A new analysis by traffic safety researcher Ronald Knipling has concluded that widespread adoption of twin 33-foot trailers would boost safety and efficiency for U.S. drivers, consumers and businesses.
“Allowing widespread use of twin 33 trailers is commonsense policy,” Knipling said in a March 13 statement. “Not only are they more stable at highway speeds, the efficiency gains mean we have fewer trucks on the road.”
“Fewer trucks means fewer accidents, less wear and tear on our roads and more focused enforcement by weigh stations for all types of trucks. It’s a win-win for drivers, consumers, businesses and the economy.”
The analysis, entitled “Twin 33 Foot Truck Trailers: Making U.S. Freight Transport Safer And More Efficient,” was commissioned by Americans for Modern Transportation, a coalition of shippers and retailers led by UPS Inc., FedEx Corp. and Amazon.com supporting the nationwide access of twin 33-foot trailers.
Knipling’s study concluded that a shift to twin 33s would result in reduced exposure to risk, fewer annual truck accidents, improved fuel efficiency, lowered emissions and reduced traffic.
The study’s key findings include:
• Widespread adoption of twin 33s would have reduced truck miles driven by 3.1 billion in 2014, avoiding 4,500 accidents annually.
• In 2014, the shift to twin 33s would have saved 255.2 million gallons of fuel and reduced carbon emissions by nearly 3 million tons, and clean-air improvements would be like taking 551,000 cars off the highways.
• A shift to twin 33s would have dramatically reduced congestion, decreasing travel delay time by 53.2 million hours.
• Overall, a shift to twin 33s would save $2.6 billion in transportation costs.
“While the trucking industry continues to innovate, it’s been more than 25 years since we upgraded our transportation policies,” group spokeswoman Melissa Manson said. “Business and consumer trends demand a modern transportation system.”
The prospect of allowing twin 33 trailers on all U.S. interstates has been controversial for several years.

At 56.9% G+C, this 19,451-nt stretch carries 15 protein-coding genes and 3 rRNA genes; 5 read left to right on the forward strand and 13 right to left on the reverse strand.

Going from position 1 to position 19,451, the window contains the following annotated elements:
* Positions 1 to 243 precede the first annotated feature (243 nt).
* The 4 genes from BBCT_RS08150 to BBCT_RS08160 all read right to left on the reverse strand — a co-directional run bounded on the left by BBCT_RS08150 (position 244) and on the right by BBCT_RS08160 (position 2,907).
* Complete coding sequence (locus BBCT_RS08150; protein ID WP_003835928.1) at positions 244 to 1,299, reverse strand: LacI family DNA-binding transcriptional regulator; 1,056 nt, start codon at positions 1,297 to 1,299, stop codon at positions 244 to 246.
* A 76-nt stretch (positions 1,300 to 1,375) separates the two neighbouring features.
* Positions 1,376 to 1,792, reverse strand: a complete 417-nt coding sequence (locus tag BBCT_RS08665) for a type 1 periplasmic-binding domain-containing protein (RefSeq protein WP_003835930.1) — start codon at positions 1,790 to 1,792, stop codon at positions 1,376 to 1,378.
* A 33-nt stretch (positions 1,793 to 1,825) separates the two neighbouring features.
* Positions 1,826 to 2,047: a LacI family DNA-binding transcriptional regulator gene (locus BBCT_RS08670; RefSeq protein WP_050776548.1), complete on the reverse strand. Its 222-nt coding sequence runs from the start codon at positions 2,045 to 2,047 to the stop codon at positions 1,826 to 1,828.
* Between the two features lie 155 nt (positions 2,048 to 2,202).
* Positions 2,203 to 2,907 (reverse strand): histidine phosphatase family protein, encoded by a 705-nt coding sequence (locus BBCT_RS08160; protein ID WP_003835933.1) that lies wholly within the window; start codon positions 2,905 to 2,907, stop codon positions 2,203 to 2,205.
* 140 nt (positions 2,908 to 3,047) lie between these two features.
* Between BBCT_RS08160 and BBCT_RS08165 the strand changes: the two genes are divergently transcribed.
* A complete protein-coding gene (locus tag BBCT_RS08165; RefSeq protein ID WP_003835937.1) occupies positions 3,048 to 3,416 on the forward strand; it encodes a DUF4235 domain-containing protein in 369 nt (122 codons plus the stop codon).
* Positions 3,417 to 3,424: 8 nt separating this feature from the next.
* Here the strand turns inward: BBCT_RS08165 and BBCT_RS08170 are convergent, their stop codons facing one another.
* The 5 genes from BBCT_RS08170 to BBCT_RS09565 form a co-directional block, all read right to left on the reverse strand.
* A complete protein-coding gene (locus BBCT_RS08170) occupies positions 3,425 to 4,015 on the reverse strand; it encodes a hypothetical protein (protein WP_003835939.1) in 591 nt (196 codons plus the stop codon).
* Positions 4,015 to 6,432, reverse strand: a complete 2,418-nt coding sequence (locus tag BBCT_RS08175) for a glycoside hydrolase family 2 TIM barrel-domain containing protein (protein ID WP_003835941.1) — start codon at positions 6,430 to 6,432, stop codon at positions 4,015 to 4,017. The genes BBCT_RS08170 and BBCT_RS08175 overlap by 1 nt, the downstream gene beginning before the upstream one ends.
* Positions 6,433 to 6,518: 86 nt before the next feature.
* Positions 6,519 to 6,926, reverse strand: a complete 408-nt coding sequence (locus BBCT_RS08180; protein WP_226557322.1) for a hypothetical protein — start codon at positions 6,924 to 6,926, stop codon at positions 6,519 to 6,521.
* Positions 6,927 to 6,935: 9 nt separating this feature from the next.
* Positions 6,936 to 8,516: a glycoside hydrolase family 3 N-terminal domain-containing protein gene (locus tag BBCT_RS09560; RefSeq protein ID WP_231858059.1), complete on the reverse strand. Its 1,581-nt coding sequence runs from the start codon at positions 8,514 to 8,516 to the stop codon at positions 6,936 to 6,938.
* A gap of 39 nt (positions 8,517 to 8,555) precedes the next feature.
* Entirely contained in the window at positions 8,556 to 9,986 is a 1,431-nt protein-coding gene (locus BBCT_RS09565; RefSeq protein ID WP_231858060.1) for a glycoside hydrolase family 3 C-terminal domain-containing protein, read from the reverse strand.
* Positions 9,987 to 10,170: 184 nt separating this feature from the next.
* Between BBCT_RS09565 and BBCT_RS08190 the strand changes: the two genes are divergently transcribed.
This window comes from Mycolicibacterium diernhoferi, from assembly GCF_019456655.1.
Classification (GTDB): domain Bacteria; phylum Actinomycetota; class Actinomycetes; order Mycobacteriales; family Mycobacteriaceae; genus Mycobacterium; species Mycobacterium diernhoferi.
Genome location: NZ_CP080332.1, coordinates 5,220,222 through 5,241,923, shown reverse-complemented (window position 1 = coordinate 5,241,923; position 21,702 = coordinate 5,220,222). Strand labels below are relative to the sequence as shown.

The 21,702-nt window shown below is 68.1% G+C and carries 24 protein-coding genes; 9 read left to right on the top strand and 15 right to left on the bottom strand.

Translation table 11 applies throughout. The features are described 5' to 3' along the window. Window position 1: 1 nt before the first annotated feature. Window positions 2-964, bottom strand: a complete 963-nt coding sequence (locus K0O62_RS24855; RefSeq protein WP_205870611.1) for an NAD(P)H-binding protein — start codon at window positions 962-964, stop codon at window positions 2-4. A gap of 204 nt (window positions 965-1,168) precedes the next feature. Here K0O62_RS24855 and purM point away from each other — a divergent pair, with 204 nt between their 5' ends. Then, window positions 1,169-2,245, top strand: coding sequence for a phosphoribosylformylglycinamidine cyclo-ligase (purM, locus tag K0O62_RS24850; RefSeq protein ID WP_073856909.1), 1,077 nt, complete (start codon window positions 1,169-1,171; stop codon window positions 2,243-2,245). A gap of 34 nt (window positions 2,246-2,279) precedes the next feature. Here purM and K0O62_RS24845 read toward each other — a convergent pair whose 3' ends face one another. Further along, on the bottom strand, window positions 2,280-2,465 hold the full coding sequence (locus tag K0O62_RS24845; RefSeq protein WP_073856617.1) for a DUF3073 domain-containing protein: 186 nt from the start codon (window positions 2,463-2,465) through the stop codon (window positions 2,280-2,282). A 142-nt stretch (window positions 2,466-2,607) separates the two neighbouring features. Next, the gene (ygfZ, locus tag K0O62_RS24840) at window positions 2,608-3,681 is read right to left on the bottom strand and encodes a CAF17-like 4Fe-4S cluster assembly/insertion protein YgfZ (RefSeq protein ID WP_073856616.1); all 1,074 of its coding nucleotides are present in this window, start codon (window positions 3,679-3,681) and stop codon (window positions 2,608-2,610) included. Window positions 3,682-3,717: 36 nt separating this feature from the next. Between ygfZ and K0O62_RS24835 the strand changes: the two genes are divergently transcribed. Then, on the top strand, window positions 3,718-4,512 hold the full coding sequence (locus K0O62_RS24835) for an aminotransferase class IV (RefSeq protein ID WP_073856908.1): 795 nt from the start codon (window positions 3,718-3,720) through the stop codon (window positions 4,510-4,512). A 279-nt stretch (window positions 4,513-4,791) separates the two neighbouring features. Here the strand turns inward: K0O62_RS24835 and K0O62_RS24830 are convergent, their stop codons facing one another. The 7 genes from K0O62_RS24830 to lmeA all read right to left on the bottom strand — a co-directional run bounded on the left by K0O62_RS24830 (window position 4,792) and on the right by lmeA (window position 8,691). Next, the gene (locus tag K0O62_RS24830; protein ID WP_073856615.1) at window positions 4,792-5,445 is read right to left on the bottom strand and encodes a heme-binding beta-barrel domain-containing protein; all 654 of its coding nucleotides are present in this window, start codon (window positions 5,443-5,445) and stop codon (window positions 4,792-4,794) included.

Two years ago, Congress sought to adopt a proposal that would have approved twin 33s industrywide. But pushback from key senators resulted in the proposal’s removal from a fiscal 2016 spending bill.
Opponents have said that twin 33-foot trailers may endanger motorists unfamiliar with longer trailers on roadways.
In June 2015, Transportation Under Secretary Peter Rogoff told congressional leaders that data collected for a congressionally mandated truck size and weight study that included twin 33s were so limited that the Department of Transportation could not recommend changes to current federal policy.
Rogoff said in a letter that the $2.3 million technical research report “revealed very significant data limitations that severely hampered FHWA's efforts to conclusively study the effects of the size and weight of various truck configurations.”
“At this time, the department believes that the current data limitations are so profound that the results cannot accurately be extrapolated to predict national impacts,” Rogoff wrote. “As such, the department believes that no changes in the relevant truck size and weight laws and regulations should be considered until these data limitations are overcome.”
UPS ranks No. 1 and FedEx is No. 2 on the Transport Topics Top 100 list of the largest U.S. and Canadian for-hire carriers.